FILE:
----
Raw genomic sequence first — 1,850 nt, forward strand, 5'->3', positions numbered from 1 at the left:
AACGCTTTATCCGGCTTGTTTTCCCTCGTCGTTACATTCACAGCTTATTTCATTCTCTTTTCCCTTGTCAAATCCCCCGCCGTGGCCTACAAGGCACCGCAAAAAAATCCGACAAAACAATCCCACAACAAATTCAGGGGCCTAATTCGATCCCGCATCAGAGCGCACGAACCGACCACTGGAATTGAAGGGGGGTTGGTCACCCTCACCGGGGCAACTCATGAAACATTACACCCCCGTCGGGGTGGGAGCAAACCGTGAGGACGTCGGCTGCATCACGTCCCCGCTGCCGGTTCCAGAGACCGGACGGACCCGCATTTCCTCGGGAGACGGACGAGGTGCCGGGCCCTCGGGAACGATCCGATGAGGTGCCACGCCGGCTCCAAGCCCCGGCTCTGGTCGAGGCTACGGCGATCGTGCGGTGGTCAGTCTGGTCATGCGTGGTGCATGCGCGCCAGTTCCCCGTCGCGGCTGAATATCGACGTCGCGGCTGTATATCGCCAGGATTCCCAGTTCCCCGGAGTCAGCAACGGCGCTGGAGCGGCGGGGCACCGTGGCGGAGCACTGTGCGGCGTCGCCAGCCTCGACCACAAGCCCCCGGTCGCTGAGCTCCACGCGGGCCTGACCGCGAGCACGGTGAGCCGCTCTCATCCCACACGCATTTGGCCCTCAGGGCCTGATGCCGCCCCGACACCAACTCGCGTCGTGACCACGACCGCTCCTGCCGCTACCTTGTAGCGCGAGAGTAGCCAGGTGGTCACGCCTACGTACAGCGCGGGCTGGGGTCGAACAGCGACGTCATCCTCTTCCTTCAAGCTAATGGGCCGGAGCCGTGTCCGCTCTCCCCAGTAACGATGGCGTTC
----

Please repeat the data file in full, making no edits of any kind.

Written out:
Raw genomic sequence first — 1,850 nt, forward strand, 5'->3', positions numbered from 1 at the left:
AACGCTTTATCCGGCTTGTTTTCCCTCGTCGTTACATTCACAGCTTATTTCATTCTCTTTTCCCTTGTCAAATCCCCCGCCGTGGCCTACAAGGCACCGCAAAAAAATCCGACAAAACAATCCCACAACAAATTCAGGGGCCTAATTCGATCCCGCATCAGAGCGCACGAACCGACCACTGGAATTGAAGGGGGGTTGGTCACCCTCACCGGGGCAACTCATGAAACATTACACCCCCGTCGGGGTGGGAGCAAACCGTGAGGACGTCGGCTGCATCACGTCCCCGCTGCCGGTTCCAGAGACCGGACGGACCCGCATTTCCTCGGGAGACGGACGAGGTGCCGGGCCCTCGGGAACGATCCGATGAGGTGCCACGCCGGCTCCAAGCCCCGGCTCTGGTCGAGGCTACGGCGATCGTGCGGTGGTCAGTCTGGTCATGCGTGGTGCATGCGCGCCAGTTCCCCGTCGCGGCTGAATATCGACGTCGCGGCTGTATATCGCCAGGATTCCCAGTTCCCCGGAGTCAGCAACGGCGCTGGAGCGGCGGGGCACCGTGGCGGAGCACTGTGCGGCGTCGCCAGCCTCGACCACAAGCCCCCGGTCGCTGAGCTCCACGCGGGCCTGACCGCGAGCACGGTGAGCCGCTCTCATCCCACACGCATTTGGCCCTCAGGGCCTGATGCCGCCCCGACACCAACTCGCGTCGTGACCACGACCGCTCCTGCCGCTACCTTGTAGCGCGAGAGTAGCCAGGTGGTCACGCCTACGTACAGCGCGGGCTGGGGTCGAACAGCGACGTCATCCTCTTCCTTCAAGCTAATGGGCCGGAGCCGTGTCCGCTCTCCCCAGTAACGATGGCGTTC